"Because negligent misrepresentation does not require scienter as an element, it is easier to prove than fraud." To plead such a claim, Aetna need only allege "[a]n incorrect statement, negligently made and justifiably relied upon [which resulted in] economic loss or injury sustained as a consequence of that reliance." H. Rosenblum, Inc. v. Adler, 93 N.J. 324, 334 (1983).
Aetna's amended complaint makes detailed allegations, with specific references to eighty-one patients, twenty of which were based upon Aetna's review of medical records supplied by Carabasi. It alleges that "[b]eginning in 1998, [Carabasi] entered into a scheme to defraud [Aetna] through a pattern of false and misleading billing and claims." It asserts that Carabasi submitted bills and received payment for services which the laws governing chiropractic prohibited or made ineligible for payment, Carabasi never actually performed or knew "were not medically necessary, were not justified by the needs of the patient, and would not further the diagnosis or treatment of the patient" or that were "rendered without any diagnosis, documentation or medical support." It alleges that Carabasi submitted bills and received payment for multiple charges for the same services, misrepresented the amounts actually charged and received double payment for services rendered. Specifically, it asserts that Carabasi waived patients' co-insurance but failed to disclose that to Aetna on the claims forms, which resulted in Carabasi overstating the total charge for the services provided. Finally, the complaint alleges that Aetna relied upon Carabasi's misrepresentations and as a result, paid Carabasi additional money to which he was not entitled.
At the motion hearings, the judge looked beyond the complaint and considered outside materials submitted by the parties. He looked at the claims forms and noted that Carabasi routinely left the "AMOUNT PAID" and "BALANCE DUE" boxes blank. He found that by doing so, Carabasi never made any representation to Aetna, let alone a false one, regarding the collection or waiver of patients' co-insurance payments and because Aetna could have requested additional information from Carabasi, Aetna could not claim that it had relied on the blank forms. Such a determination was premature and will not be ripe for consideration until after further discovery has been made. If Aetna's allegations prove true, Carabasi failed to disclose a fact material to his right to receive reimbursement and if done knowingly, could certainly give rise to a claim of fraud under both the statute and common-law. Certainly, Aetna will have to prove reliance, but such proof is not required at this early stage.
The judge also considered the patient surveys, which reported that Carabasi had performed the services listed and that the patients' conditions improved as a result of those treatments, which Carabasi argued indicated medical necessity. But discovery does not end because the patient said in response to a questionnaire that Carabasi performed the service or collected the payment. Indeed, Aetna alleges in its amended complaint that Carabasi "advised and instructed the patients on how to respond to the inquiries." Aetna has a right to depose and further question each patient.
The judge repeatedly inquired as to how Aetna planned to prove its allegations. He seemed particularly concerned that Aetna had reviewed the numerous claims submitted by Carabasi over the years and engaged in a statistical analysis to determine that Carabasi had committed fraud. Such concern is misplaced since it matters not whether Aetna bases its allegations on a data comparison or specific factual observations. If the statistical analysis indicates fraud and Aetna can specify the acts Carabasi committed to perpetrate the fraud, then it is sufficient to state a claim of fraud. Accordingly, because the court improperly considered materials outside the complaint, which by itself sufficiently pleaded claims of insurance fraud, common-law fraud and negligent misrepresentation, we reverse that part of the order dismissing those claims.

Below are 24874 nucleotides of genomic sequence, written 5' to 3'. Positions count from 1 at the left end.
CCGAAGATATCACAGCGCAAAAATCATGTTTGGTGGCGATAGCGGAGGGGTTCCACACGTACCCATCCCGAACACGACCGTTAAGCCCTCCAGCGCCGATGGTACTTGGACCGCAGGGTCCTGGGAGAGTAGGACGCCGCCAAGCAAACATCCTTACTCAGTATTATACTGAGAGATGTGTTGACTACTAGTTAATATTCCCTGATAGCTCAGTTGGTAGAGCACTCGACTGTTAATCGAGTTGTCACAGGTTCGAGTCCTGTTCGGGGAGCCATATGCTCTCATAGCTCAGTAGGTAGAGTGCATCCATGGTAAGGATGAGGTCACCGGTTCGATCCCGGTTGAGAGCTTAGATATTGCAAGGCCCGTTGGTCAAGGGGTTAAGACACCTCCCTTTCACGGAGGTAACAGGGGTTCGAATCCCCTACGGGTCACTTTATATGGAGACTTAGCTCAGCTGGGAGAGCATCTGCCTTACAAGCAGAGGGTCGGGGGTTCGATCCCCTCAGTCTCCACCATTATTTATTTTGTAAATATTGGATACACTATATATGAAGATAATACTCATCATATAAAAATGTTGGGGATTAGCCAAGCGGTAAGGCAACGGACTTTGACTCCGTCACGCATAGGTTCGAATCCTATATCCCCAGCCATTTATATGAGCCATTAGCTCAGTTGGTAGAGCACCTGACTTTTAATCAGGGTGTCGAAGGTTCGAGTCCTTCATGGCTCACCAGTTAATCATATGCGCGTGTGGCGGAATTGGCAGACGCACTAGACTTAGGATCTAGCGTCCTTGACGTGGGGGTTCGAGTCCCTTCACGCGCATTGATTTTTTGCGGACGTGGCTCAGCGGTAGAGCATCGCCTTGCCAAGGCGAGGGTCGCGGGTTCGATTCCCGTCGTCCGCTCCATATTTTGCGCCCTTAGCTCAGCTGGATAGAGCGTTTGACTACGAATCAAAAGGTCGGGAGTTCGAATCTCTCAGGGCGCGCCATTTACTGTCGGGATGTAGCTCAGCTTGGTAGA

Aetna also alleges that Carabasi tortiously interfered with the contracts between Aetna and its subscribers. To establish such a claim Aetna must show: (1) actual interference with a contract; (2) that the interference was inflicted intentionally by [Carabasi,] who is not a party to the contract; (3) that the interference was without justification; and (4) that the interference caused damage." Dello Russo v. Nagel, 358 N.J. Super. 254, 268 (App. Div. 2003) (citations omitted). "[T]he complaint must allege facts claiming that the interference was done intentionally and with malice," which does not mean that it must assert Carabasi harbored ill will toward Aetna, but that Carabasi inflicted the harm "intentionally and without justification or excuse." Printing Mart-Morristown, supra, 116 N.J. at 751, 756-57 (citations omitted).
Aetna's amended complaint alleges that Carabasi knew of the contract provisions requiring Aetna to pay only a fixed percentage of the cost of services, with the balance being paid by the individual members and that those provisions were material to the contracts. The complaint contends that Carabasi "intentionally, in bad faith and without justification" waived such payments "in order to access insurance information, to encourage overutilization of services by the insureds and to bill [Aetna] for amounts in excess of those actually charged to the patient." It claims that Aetna suffered damage as a result of Carabasi's interference since the provisions were designed to deter patients from using non-participating providers and from receiving unnecessary or excessive treatment, and Carabasi's waiver of these payments caused patients to overutilize his services. These allegations clearly set forth a claim for tortious interference, and we reverse that part of the order dismissing it.
Finally, Aetna asserts a claim of unjust enrichment, which has no merit and was properly dismissed. The essence of an unjust enrichment claim is that the law implies a contract where it would be inequitable for a defendant to retain a benefit without payment of value. Callano v. Oakwood Park Homes Corp., 91 N.J. Super. 105, 108-09 (1965) (citation omitted). To show inequity, Aetna must allege facts that it "expected remuneration from [Carabasi] at the time it performed or conferred a benefit on [Carabasi] and that the failure of remuneration enriched [Carabasi] beyond its . . . rights" VRG Corp. v. GKN Realty Corp., 135 N.J. 539, 554 (1994) (citations omitted). Aetna has alleged no facts which would indicate that it expected to derive some benefit from Carabasi upon payment of the claims. Nor has Aetna alleged any contractual relationship between itself and Carabasi. Aetna's unjust enrichment claim merely reasserts its claim for fraud, and we affirm that part of the order dismissing it.
Reversed in part, affirmed in part.
January 13, 2006